The train pulls into the station accompanied by the distant sound of music – selections from Abba, played by the Lymington Town Band, comfortably settled on platform four. Regular summer visitors to Brockenhurst station, the band, a jolly group of ladies and gents with a substantial woodwind section, add a hint of Glenn Miller to a conventional brass repertoire.
They play on, pleasantly filling the wait for the connection to Lymington. For me, any great day out has to include a train journey, and so a chance to travel on one of England’s last remaining real branch lines is always going to be a treat.
At Brockenhurst, it is still how it used to be all over Britain. The main line trains come and go, and those wanting to go to Lymington and Lymington Pier cross to platform four to wait for the branch line train.
The journey is quite short, just over five miles across New Forest heathland dotted with ponies and then through woods and into Lymington station, the best way to arrive at this traditional and elegant market town. This, however, is not my final destination. I am travelling on the short distance to Lymington Pier, an exciting ride across the harbour on a low embankment where the line ends at the ferry terminal.
The Lymington branch opened in 1858, and has served Isle of Wight ferry services ever since, blending a distinctive brance line flavour with the excitement of the seaside. Apart from its convenience for a Dorset resident, Lymington always seems to me the best route to the Isle of Wight.
A quick stroll to the Wightlink ferry and we are under way. It is a delightful journey, first a slow meander among the hundreds of moored boats as the large ferry follows the winding channel and then, as we approach the Solent, we sail through stretches of saltmarsh and mudflats, rich with seabirds and backed by great views towards the Isle of Wight.
The ferry has a café and plenty of seating but the best place for the views is in the bow or the stern. After 40 minutes the ferry docks at Yarmouth harbour, overlooked by the old Henry VIII castle and virtually in the pretty town centre.
INTO THE HARBOUR
Yarmouth is my destination, and it has a particular style that sets it apart from other Isle of Wight towns, a combination of history, sea and ships, yachting, streets of attractive houses, some with staggering views over the Solent, and interesting shops, pubs and cafés. It is a holiday town, with a long pier and fish and chips, but it is also a fine place to explore and enjoy, especially as most visitors rush off the ferry and straight on to other parts of the island.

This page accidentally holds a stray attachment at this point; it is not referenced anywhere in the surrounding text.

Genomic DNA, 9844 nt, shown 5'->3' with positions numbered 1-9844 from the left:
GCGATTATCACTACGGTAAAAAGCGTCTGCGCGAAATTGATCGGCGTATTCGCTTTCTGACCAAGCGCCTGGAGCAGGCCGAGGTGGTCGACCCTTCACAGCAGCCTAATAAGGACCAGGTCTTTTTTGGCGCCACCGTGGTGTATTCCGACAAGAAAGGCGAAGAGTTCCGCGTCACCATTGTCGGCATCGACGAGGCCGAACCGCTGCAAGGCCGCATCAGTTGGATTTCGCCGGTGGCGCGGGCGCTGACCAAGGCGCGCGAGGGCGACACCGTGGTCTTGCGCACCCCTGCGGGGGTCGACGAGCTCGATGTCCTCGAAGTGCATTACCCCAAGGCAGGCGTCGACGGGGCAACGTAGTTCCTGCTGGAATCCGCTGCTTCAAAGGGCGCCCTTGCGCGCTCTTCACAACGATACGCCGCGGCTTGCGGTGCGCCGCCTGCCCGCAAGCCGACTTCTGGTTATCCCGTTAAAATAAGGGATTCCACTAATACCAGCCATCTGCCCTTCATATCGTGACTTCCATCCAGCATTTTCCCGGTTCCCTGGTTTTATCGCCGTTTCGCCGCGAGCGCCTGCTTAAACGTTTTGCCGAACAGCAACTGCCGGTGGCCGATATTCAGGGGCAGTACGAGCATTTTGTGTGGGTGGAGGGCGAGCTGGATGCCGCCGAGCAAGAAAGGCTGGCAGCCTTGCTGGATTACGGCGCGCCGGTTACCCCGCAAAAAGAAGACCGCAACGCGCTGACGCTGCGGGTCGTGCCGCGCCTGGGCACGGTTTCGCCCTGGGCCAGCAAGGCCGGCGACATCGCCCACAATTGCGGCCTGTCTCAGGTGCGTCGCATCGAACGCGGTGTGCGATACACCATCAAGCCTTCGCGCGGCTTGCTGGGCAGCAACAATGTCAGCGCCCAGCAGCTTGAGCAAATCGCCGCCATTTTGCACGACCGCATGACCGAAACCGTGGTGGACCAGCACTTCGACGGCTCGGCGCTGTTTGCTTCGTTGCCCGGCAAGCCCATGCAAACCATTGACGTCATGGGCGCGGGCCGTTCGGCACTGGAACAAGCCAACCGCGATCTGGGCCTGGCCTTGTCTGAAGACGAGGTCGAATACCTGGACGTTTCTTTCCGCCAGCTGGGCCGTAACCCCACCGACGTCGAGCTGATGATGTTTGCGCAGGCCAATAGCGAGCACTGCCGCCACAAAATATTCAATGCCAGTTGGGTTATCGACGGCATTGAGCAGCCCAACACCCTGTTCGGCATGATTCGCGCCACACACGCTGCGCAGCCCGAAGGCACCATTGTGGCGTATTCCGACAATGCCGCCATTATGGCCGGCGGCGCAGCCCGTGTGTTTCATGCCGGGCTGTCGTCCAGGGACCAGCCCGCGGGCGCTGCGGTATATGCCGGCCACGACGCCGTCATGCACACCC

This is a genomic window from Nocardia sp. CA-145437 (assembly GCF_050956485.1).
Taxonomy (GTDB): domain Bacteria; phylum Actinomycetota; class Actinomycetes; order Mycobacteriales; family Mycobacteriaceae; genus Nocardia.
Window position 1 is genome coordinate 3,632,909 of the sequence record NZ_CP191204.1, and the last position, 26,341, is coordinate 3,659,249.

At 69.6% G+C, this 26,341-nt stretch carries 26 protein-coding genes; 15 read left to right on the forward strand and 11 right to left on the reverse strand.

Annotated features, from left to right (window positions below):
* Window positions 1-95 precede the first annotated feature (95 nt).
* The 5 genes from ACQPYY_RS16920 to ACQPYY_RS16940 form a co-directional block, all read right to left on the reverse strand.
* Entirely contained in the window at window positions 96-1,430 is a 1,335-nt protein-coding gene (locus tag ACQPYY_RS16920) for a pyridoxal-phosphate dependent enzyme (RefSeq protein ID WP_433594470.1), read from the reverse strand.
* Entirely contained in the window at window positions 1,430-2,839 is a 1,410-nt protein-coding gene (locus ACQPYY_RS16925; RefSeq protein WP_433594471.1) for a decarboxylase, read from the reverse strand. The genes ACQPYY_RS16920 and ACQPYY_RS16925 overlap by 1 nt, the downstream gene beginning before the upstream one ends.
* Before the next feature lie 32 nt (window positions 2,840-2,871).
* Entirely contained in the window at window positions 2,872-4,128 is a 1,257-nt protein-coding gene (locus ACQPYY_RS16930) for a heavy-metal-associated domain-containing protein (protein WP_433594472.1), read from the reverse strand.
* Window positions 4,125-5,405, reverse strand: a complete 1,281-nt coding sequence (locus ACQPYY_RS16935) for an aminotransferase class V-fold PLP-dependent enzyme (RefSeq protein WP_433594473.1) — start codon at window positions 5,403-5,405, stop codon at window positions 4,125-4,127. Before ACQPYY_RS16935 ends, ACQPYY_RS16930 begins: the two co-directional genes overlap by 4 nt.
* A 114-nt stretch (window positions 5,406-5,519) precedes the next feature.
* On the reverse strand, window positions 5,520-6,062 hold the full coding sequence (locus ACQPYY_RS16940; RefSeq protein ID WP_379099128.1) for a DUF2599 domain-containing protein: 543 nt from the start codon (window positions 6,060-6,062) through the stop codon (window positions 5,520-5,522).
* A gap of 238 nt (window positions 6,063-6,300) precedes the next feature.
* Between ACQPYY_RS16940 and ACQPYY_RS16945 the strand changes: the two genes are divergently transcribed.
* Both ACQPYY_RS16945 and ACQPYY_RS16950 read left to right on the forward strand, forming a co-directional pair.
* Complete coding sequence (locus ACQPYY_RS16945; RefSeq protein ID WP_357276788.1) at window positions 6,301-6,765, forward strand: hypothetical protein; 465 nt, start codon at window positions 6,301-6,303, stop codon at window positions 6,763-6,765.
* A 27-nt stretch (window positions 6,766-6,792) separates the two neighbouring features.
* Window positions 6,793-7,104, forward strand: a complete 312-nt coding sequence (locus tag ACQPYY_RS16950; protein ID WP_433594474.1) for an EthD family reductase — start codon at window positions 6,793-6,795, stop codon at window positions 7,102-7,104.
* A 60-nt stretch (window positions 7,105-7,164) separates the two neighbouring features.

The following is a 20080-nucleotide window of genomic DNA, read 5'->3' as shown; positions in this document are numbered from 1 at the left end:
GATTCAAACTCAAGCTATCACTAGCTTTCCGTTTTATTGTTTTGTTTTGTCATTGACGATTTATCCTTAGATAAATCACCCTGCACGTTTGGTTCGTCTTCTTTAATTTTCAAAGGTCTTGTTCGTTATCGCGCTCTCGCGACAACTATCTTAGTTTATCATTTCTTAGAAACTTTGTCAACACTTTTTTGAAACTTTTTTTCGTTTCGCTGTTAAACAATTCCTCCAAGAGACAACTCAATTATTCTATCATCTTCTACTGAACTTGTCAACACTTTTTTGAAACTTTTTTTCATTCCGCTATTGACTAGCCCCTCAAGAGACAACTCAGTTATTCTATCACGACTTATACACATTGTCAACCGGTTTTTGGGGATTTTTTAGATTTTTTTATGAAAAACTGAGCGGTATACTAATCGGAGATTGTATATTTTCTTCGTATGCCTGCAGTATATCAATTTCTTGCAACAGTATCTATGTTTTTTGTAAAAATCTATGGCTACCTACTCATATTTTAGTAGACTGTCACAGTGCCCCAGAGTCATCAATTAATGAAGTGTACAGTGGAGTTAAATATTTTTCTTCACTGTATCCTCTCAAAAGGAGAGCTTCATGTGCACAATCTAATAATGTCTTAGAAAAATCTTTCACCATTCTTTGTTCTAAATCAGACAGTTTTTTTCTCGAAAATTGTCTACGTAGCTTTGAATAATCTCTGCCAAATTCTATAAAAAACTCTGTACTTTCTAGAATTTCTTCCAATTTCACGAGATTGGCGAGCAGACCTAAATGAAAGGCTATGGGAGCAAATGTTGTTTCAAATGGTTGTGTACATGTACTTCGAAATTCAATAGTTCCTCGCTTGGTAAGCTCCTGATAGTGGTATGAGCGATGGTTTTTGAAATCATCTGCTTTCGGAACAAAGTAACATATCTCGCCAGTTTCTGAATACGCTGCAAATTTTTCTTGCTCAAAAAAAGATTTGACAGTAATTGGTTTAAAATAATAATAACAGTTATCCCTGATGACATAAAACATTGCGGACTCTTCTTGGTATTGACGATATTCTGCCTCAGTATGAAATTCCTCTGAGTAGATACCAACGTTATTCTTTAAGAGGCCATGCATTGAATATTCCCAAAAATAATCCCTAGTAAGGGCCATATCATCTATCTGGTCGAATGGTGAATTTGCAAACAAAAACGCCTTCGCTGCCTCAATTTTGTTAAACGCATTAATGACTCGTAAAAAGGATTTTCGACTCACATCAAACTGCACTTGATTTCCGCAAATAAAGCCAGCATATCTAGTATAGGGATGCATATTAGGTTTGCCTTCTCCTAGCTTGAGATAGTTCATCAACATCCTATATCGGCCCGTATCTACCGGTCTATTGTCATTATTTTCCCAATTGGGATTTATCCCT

Paul walks along Yarmouth pier, which was built in 1876. At 186m (609 ft), it’s the longest wooden pier in England open to the public
First stop for me is the Bank House Antiques Emporium, set in a classic Regency town house in the main square. There are several rooms perfect for browsing and filled with glass and ceramics, silver and jewellery, small furniture, pictures, books and all kinds of decorative items, many with a maritime flavour. Various pieces catch my eye, including a 1950s pottery figure and a large RAF aircraft camera, but temptation is resisted with difficulty.
Round the corner on the High Street is Number Twenty, a smart shop selling decorative items and pictures, again with a strong maritime theme. Large seashells jostle with ships in bottles and old ship fittings. Temptation here is even greater, but again I manage to escape with my wallet intact.
Paul examines the nautical-themed treasures for sale in Number Twenty and the Bank House Antiques Emporium on Yarmouth’s High Street
Next is lunch, and Yarmouth offers plenty of choices to suit every level of taste and pocket. My favourite is Off the Rails, a lively café with an adventurous menu, situated in Yarmouth’s former railway station. Inevitably, it is railway themed, but in a decorative rather than an anorak style. Eating well while looking out across the platform towards the inland hills and woods is a delight.
Until the 1960s, the Isle of Wight had an extensive and rather idiosyncratic railway network, reaching into the island’s distant corners and connecting major places. Most of it was swept away during the Beeching era, in which thousands of miles of track were closed, but the remains lingered in the landscape for decades. Today some of the former railway routes have become footpaths and cycle ways, a great way to explore the island. Indeed, Off the Rails offers cycle hire.
Have a coffee and a cake break at Off the Rails, located inside an old railway station
A WALK BY THE WATER
However, I am here for a walk, and the obvious one starts right from Yarmouth station platform.This follows the trackbed of the former line to Freshwater, opened from Newport in 1889. It is a lovely walk beside the estuary of the Yar and through woodland to the former terminus at Freshwater. Thirsty ramblers can stop at the Red Lion in Freshwater, a classic pub with good food.
The walk back with views in reverse is just as good, and on the approach to Yarmouth a path branches away to enter the town via a different route, passing the old tide mill and with great views of the estuary and harbour. After a quick cream tea it is time to catch the ferry back to the mainland, enjoying views of the Needles before the train carries me safely home to Weymouth.
Follow the Yar from Yarmouth to Freshwater on a relaxed ramble along the old railway track, then stop for pub grub at the Red Lion
4 miles | 1 hour 20 mins
Bank House Antiques
Off the Rails